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A working prince who keeps a royal head on his beer

Perhaps because our Civil War was so early, royals have not played as big a part in our brewing industry as they have elsewhere. A king without a head can hardly enjoy a pint, and the restoration seems to have done less for breweries than for theatres.

Our neighbours in Scotland, of course, still have the brewery of Traquair in its Stuart castle.

As the people who granted licences to brew, aristocrats in several other countries sometimes went into the business themselves: Budweis and Munich are just two of the several cities with former "royal court" breweries. Or, as the owners of castles, aristocrats had their own home breweries along with bakeries, butcheries and kitchens.

Germany has breweries owned by the royal families Furstenberg, Thurn and Taxis, and Witteisbach. The latter family, the dynasty of Bavaria (with links to the Stuarts), is represented by the most extrovert of noble brewers, Prince Luitpold.

Even the most vehement republican (and I suppose I am a relatively mild one) would find it hard to cross swords with Prince Luitpold. He is known in Britain for his Kaltenberg "diet Pils" but in Germany for much more interesting brews, and he is a great propagandist, not only for his own manifold efforts but also for the Purity Law and for beer as one of life's pleasures.

Hamlet From Munich, it is a journey of only 30 miles, in a westerly direction, to the village of Geltendorf and the nearby hamlet of Kaltenberg ("Celtic Hill").

Its name suggests that Kaltenberg began as a Celtic settlement; in 1179 the hamlet was a monastic property; and in the 1200s a castle was built on the hill by Duke Rudolph of Bavaria.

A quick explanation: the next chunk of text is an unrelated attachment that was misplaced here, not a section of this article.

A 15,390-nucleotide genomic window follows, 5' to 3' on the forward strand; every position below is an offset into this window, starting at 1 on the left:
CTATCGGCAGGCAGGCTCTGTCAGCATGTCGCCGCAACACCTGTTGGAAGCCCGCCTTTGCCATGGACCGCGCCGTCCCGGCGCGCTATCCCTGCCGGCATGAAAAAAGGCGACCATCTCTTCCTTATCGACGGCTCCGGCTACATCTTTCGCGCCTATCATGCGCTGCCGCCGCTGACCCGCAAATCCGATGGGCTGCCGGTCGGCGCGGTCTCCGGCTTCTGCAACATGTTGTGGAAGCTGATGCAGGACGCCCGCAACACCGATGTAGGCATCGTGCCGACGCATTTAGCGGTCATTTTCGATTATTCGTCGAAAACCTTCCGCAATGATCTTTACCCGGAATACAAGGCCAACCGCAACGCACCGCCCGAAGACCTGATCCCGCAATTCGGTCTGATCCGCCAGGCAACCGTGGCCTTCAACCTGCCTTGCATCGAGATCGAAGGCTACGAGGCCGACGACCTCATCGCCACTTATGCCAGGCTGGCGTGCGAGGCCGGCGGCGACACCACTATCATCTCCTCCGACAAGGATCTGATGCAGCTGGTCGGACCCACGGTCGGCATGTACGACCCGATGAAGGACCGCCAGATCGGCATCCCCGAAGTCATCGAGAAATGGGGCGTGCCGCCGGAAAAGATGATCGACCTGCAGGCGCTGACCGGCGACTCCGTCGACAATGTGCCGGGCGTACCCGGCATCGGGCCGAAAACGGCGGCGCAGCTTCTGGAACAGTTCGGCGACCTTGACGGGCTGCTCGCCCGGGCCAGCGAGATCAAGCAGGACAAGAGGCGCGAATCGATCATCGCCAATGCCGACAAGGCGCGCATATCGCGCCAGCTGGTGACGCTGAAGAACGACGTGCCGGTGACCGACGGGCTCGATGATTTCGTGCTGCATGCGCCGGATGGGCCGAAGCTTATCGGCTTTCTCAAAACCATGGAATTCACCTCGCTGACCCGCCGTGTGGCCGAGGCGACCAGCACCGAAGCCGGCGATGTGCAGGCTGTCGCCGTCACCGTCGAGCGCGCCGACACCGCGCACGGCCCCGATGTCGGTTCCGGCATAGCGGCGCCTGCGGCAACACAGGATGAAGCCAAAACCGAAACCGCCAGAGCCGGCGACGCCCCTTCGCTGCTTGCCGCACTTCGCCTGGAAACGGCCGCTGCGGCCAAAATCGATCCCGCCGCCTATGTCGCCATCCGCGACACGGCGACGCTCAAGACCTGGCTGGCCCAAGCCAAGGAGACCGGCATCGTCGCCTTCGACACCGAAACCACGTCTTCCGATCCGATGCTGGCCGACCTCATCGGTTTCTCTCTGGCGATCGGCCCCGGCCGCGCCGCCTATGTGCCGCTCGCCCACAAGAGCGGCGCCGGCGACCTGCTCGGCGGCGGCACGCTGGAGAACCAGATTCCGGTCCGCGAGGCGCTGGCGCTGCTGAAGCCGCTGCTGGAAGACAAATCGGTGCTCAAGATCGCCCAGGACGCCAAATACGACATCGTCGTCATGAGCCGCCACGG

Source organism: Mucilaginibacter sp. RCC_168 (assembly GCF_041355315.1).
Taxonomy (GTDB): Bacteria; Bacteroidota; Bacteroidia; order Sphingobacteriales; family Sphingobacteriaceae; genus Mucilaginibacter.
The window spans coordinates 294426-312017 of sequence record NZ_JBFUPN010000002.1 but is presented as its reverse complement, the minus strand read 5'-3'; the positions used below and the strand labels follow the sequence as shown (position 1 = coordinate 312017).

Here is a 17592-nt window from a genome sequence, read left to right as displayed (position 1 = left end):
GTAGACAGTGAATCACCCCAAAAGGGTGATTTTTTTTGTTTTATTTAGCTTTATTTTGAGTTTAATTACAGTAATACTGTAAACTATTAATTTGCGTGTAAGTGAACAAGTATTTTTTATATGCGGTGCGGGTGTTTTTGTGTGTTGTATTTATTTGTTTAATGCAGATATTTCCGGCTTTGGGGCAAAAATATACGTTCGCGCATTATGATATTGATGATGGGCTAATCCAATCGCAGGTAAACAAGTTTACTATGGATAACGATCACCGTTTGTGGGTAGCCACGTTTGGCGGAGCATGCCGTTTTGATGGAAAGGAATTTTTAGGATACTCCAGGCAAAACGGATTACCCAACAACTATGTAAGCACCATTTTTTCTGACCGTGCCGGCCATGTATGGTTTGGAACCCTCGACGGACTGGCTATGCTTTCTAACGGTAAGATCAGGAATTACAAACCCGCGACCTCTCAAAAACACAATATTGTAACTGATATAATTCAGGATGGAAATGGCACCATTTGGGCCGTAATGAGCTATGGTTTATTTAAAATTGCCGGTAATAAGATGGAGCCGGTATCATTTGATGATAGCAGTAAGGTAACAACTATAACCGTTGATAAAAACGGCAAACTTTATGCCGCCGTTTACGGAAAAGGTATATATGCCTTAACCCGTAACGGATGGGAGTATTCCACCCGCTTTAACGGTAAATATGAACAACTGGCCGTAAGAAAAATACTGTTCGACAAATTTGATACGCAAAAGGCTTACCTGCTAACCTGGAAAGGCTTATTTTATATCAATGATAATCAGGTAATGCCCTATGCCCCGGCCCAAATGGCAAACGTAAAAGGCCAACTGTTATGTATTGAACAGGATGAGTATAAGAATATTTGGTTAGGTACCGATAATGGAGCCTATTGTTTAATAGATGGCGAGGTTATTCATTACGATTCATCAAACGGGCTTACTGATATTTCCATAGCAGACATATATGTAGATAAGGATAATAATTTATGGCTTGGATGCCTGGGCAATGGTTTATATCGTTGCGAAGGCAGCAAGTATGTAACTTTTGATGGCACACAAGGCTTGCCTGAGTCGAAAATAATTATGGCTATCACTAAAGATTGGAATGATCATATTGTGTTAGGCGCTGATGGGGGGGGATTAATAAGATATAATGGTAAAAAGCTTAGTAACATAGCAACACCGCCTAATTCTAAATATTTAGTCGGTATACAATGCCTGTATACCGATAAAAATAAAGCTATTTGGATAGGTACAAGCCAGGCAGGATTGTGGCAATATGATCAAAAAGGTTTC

Castles on this site were destroyed several times and rebuilt, and passed variously between religious, royal and secular hands. The present castle was built in 1670 and remodelled in neo-Gothic style around 1848.

Some of its later features were influenced by the nearby Neuschwanstein Castle, built by "Mad" King Ludwig II as a grand gesture at a time when Bavaria was being drawn into a unified Germany.

Neuschwanstein, partly modeled on scenes from Wagner, was subsequently an inspiration to Walt Disney. The architect of Neuschwanstein had an artist brother who lived at Kaltenberg.

Like any big house, Kaltenberg would always have had a brewery, but in the late 1800s it opened a tavern, and 1872 began to make beer for commercial sale.

The royal family Wittelsbach, which governed Bavaria from 1180 to World War I, has been deeply immersed in beer. Notes from 1260 record that Duke Ludwig had "a fine brewery" in his house The family's members have included Wilhelm IV, who ensured at the time of the Reformation that Bavaria remained Roman Catholic - and established the Beer Purity Law in 1516; Duke Albrecht, credited with establishing a Hofbrauhaus (Royal Court Brewery) and later Wilhelm V, cited as the founder of the present Hofbranhaus in 1859; and the Prince (later King Ludwig I) whose marriage in 1810 to Princess Theresia inspired the Munich Oktoberfest.

In a republic, Prince Luitpold clearly believes that royals should work for a living, and he is one of the most energetic of Germany's brewers.

The present Prince Luitpold, born in 1951, took over the Kaltenberg brewery in 1976. In a republic, Prince Luitpold clearly believes that royals should work for a living, and he is one of the most energetic of Germany's brewers. When he took over the brewery, he quickiy decided that it should haveaspeciality The range included a dark lager, and the Prince decided to develop that product. He refined it for two or three years, increasing the original gravity from 11.5 to 13.2-3 Plato, introducing krausening - mixing fermenting wort with the "green beer " - and dry hopping.

The beer is made from three malts, including an aromatic Belgian type; with triple decoction; and hopped three times in the kettle with Hallertau-Hersbruck and Tettnang. A yeast from the Weihenstephanbrewing school in Munich is used.